Boehner calls on Weiner to resign

John Boehner had initially deferred to Democrats on Anthony Weiner’s future in the House, but has escalated the matter today.  Reporters asked Boehner whether Weiner should resign and offered a one-word answer in response:

House Speaker John Boehner on Tuesday joined President Barack Obama and a chorus of other Democrats in suggesting that Rep. Anthony Weiner resign, while a member of Weiner’s New York congressional delegation said she expects him to quit soon.

Boehner, who until now has let Democrats wrestle with Weiner’s sexually charged messages and photos to several women, responded with a one-word answer when reporters asked whether Weiner should quit.

“Yes,” he responded.

Rep. Carolyn McCarthy (D-NY) told the media earlier that she’s hearing rumors of a resignation in the next couple of days:

Earlier, Rep. Carolyn McCarthy, D-N.Y., told reporters, “Hopefully, we are hearing he might resign in a couple of days.” She did not say how she learned that Weiner may soon buckle under the pressure.

“Hopefully” seems to apply to nearly everyone on Capitol Hill.  Last night, the #4 man in Democratic leadership appeared on Hardball to suggest that the Democrats might start stripping Weiner of his committee assignments in order to push him out the door a little more quickly:

However, on Monday’s broadcast of “Hardball” on MSNBC, House Assistant Minority Leader James Clyburn, Democrat of South Carolina, said there were certain things they could as a caucus to discourage him staying in the House of Representatives. He referred to what the caucus did to New York Democratic Rep. Charles Rangel, in the wake of his 2010 Ethics Committee hearing.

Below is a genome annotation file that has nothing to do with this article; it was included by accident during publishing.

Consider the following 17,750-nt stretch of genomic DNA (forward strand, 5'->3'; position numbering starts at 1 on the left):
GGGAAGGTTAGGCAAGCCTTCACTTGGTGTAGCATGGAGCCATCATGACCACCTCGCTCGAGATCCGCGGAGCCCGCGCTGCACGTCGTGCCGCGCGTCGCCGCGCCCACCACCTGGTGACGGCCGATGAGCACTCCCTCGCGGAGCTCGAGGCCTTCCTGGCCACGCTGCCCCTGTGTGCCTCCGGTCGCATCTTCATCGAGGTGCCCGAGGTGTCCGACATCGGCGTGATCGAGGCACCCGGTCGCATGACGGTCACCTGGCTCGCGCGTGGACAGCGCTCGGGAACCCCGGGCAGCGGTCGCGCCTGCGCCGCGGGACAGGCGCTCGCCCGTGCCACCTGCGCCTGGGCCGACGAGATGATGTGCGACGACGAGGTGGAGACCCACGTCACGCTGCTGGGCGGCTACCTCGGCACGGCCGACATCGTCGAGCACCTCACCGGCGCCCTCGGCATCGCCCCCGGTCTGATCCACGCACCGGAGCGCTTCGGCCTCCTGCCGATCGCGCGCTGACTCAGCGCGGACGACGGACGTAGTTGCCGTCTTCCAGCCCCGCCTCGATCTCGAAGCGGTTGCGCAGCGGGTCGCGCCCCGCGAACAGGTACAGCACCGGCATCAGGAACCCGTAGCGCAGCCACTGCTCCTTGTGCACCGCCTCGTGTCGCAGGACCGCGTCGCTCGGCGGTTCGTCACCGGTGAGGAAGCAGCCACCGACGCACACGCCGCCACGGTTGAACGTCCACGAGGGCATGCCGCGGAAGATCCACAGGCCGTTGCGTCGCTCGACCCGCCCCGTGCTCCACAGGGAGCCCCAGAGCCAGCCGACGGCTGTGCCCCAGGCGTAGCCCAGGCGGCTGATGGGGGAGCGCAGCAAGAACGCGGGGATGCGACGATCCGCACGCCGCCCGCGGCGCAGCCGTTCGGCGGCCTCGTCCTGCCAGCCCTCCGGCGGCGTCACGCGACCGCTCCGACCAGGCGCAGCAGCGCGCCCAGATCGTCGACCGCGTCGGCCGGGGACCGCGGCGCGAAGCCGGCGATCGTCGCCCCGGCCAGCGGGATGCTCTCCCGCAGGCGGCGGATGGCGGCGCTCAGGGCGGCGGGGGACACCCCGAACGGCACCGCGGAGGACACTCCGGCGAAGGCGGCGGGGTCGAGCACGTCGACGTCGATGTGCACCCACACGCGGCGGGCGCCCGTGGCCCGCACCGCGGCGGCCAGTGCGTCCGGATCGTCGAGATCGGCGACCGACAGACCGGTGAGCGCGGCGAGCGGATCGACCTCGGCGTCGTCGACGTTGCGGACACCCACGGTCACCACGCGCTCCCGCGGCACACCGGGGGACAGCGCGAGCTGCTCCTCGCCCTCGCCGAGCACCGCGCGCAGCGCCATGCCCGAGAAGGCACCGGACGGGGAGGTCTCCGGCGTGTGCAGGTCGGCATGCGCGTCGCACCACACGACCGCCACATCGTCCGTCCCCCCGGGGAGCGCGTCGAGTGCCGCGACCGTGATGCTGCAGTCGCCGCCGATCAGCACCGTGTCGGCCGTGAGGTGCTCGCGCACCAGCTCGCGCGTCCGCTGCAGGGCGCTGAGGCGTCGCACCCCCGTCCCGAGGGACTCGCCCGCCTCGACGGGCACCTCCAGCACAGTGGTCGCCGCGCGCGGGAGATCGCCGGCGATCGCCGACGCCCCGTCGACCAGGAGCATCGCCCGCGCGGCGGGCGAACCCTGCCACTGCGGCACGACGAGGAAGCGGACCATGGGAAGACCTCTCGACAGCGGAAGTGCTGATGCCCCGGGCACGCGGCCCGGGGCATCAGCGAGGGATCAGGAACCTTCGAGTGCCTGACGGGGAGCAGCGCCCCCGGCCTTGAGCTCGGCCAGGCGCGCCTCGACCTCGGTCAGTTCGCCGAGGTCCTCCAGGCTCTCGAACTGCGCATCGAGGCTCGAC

“That’s absolutely true, but I don’t know that will ask him to leave,” Clyburn said. “I think that we can do certain things [take away his committee assignments] — yeah and other persons in caucus who have and a precedent set a couple years ago, you may recall when a member was removed from the Ways and Means Committee because of a scandal. So I believe that Mr. Weiner serves on a very important and exclusive committee. And so there are certain things that the caucus can do, which I would hope we would just act once and for all and get it behind us and stop talking about it.”

“Hardball” host Chris Matthews suggested there was a possibility if Weiner expelled that he could be reelected, as was the case in 1968 when Adam Clayton Powell had been expelled, but was reelected in his district. According to Clyburn, he can do that, but the Democratic caucus has the right to act as well.

“That would be perfectly with his rights, but I think that the caucus, the Democratic caucus will have acted within its power to act, and I think the American people will understand that,” Clyburn said.

Clyburn makes plenty of sense in the clip about the reciprocal nature of running on the other party’s scandals … but didn’t Democrats do that in 2006 anyway with Mark Foley? And that was after Foley resigned, as readers might recall. Clyburn is threatening to go after Sen. David Vitter (R-LA), who didn’t resign, but Vitter won re-election, and he didn’t lie about the scandal to the media and get his colleagues and friends to defend him based on his misrepresentations.  Besides, if Democrats were as blasé as Clyburn acts here about the potential for electoral damage, they wouldn’t be pushing so hard and so publicly for Weiner’s resignation.  They’re clearly worried about the political damage.